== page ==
Faculty Advisor(s)

Elaine Halesey



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When treating breast cancer patients with radiation therapy, it is important to find treatment techniques that reduce the dose to organs at risk without compromising the target tumor volume. Due to advances in cancer diagnosis, patients are diagnosed and treated earlier causing them to live longer. However, these patients are at greater risk for developing long-term complications from treatment, specifically cardiac toxicity and cardiac diseases. Research was evaluated regarding the best treatment position for breast cancer patients to reduce the dose to organs at risk, focusing on the dose to the heart. Every breast cancer patient varies in breast anatomy, tumor biology, tumor location, and structures being treated. Due to variation, positioning for breast cancer treatment should be determined on a patient-by-patient basis. Radiation dose to the heart should be of main concern and minimized as much as possible to reduce the chance of long-term treatment complications. Respiratory gating techniques such as deep inspiration breath-hold can be employed to further reduce radiation dose to organs at risk.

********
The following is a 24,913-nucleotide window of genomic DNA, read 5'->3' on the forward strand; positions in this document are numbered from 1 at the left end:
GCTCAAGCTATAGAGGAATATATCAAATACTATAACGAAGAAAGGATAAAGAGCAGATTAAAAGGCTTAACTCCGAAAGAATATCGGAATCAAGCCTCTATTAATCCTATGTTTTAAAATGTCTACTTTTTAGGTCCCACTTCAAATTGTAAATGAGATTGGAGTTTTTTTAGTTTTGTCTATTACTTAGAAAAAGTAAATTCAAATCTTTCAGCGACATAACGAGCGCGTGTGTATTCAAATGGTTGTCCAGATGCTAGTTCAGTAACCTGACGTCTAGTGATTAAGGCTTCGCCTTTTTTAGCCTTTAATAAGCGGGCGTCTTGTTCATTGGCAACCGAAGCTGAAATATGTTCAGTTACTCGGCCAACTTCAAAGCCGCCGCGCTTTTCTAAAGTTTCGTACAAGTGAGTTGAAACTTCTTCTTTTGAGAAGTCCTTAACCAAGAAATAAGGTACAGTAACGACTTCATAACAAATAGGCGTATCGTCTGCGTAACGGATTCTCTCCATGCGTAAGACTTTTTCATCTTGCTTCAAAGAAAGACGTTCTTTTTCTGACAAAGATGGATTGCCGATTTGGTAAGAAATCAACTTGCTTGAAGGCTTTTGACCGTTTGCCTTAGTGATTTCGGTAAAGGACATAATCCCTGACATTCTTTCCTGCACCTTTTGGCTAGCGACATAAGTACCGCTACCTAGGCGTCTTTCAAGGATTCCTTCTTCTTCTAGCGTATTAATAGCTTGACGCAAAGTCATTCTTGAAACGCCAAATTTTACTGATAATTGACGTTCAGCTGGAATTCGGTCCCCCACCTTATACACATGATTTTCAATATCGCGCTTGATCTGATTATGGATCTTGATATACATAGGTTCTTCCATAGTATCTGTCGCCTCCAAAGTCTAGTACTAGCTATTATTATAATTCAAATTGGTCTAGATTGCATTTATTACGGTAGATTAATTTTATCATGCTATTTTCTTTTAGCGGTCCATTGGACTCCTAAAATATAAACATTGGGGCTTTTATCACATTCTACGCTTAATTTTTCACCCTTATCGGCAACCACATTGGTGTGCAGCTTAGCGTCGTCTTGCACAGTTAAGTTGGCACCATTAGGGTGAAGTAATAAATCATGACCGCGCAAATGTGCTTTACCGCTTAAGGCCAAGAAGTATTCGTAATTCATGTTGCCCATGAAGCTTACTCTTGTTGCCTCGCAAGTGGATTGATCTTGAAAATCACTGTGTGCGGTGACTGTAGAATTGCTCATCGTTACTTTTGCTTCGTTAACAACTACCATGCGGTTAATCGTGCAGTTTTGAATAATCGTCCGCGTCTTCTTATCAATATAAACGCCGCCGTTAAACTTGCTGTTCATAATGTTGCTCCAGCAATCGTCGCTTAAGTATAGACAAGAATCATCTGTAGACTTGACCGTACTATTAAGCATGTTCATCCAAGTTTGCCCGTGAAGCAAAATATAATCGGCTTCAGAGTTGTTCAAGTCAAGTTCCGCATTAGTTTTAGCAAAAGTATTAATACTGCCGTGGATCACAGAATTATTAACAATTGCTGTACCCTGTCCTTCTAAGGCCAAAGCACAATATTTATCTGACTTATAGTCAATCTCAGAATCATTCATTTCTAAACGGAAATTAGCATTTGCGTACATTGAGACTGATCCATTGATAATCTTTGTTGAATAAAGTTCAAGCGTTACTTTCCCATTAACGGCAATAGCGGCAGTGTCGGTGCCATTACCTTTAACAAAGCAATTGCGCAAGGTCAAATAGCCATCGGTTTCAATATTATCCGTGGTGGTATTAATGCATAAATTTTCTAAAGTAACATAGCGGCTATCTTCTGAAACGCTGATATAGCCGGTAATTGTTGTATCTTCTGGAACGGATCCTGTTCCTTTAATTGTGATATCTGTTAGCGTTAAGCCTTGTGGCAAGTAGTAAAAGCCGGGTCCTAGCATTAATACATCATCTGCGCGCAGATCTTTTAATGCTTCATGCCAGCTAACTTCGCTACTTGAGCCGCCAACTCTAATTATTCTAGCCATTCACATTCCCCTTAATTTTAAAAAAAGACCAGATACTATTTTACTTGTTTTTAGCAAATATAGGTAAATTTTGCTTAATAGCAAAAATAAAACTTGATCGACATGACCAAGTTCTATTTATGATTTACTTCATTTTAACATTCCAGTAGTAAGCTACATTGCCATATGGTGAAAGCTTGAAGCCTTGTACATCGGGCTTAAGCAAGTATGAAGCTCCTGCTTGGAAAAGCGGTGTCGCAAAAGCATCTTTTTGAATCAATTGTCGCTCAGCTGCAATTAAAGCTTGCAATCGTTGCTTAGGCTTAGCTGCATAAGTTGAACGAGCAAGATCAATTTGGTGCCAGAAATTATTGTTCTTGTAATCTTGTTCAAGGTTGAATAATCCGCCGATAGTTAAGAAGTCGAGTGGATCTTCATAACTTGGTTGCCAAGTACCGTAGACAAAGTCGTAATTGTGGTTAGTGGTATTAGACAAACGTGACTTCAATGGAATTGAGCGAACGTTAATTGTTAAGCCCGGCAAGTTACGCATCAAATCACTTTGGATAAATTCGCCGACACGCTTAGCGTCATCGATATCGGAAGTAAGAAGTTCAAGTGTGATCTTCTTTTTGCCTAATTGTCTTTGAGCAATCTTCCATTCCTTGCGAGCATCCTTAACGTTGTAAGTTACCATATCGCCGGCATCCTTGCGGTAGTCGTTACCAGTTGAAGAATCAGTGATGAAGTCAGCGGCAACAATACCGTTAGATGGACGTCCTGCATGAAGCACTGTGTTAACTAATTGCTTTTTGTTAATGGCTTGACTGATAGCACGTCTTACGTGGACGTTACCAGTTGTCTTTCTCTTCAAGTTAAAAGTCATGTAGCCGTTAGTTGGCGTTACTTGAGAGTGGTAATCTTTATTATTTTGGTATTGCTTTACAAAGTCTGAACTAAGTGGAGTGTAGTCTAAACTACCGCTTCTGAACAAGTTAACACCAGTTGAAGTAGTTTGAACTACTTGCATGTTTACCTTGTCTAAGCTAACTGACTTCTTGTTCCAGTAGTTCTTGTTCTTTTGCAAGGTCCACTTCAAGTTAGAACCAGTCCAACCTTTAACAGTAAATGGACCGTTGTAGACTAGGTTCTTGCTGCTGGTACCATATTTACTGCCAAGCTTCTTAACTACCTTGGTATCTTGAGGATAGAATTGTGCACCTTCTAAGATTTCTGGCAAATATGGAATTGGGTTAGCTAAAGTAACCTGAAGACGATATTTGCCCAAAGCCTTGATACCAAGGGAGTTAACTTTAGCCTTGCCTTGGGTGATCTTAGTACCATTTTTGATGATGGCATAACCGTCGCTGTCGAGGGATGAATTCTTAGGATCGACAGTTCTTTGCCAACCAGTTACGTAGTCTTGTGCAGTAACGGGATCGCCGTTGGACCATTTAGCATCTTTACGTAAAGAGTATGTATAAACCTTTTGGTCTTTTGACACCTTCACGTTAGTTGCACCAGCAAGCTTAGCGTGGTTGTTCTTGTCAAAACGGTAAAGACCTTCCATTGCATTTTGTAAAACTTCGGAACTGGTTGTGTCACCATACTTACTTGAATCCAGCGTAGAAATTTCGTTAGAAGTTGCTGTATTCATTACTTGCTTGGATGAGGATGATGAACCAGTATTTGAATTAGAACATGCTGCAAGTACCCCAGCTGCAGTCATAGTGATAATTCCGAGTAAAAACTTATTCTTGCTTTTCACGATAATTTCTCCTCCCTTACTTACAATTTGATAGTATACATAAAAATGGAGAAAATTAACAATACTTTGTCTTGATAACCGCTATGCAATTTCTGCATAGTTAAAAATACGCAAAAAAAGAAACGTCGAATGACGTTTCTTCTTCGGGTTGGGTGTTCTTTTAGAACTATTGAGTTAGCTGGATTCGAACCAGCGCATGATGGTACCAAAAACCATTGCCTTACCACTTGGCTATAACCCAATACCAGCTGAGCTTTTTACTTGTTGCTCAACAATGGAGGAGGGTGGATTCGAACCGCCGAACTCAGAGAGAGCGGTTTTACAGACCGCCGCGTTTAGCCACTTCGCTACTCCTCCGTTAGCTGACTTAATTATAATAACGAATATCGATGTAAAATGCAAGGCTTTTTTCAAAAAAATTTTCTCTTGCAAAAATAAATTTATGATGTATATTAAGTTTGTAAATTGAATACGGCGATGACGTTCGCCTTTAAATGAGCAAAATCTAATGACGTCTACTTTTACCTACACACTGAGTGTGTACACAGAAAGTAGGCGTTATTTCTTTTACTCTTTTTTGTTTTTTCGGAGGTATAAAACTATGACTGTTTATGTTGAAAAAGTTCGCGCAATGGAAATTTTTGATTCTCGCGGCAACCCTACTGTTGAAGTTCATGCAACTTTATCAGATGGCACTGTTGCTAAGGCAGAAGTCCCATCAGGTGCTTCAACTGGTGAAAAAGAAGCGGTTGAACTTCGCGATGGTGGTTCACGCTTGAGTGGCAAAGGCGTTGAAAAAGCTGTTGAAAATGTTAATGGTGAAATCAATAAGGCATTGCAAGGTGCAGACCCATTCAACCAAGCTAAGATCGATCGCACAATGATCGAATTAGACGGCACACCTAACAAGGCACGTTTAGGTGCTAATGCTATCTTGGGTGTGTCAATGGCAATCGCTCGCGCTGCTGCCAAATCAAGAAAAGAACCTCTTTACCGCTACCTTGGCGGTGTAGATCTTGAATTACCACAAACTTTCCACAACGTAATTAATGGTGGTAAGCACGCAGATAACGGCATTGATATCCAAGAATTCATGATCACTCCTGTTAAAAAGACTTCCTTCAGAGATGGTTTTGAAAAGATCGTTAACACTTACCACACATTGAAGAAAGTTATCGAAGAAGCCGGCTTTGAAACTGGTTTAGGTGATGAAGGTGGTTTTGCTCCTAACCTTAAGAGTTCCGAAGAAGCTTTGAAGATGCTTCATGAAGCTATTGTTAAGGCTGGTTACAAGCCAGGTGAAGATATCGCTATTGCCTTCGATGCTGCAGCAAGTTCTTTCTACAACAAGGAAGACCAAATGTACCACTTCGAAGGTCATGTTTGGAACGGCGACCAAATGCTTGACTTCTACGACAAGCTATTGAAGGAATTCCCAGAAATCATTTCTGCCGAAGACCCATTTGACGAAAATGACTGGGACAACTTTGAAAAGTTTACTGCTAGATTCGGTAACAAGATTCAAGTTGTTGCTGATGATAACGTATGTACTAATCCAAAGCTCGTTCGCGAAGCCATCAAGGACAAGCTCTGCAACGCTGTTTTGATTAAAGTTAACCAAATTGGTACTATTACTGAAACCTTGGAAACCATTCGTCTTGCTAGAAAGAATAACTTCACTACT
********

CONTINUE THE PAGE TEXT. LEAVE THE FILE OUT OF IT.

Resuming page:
Publication Date


Document Type



Medical Imaging


breast cancer, radiation therapy, prone position, supine position, prone crawl position


Medicine and Health Sciences

Supine vs. Prone Positioning for Breast Radiation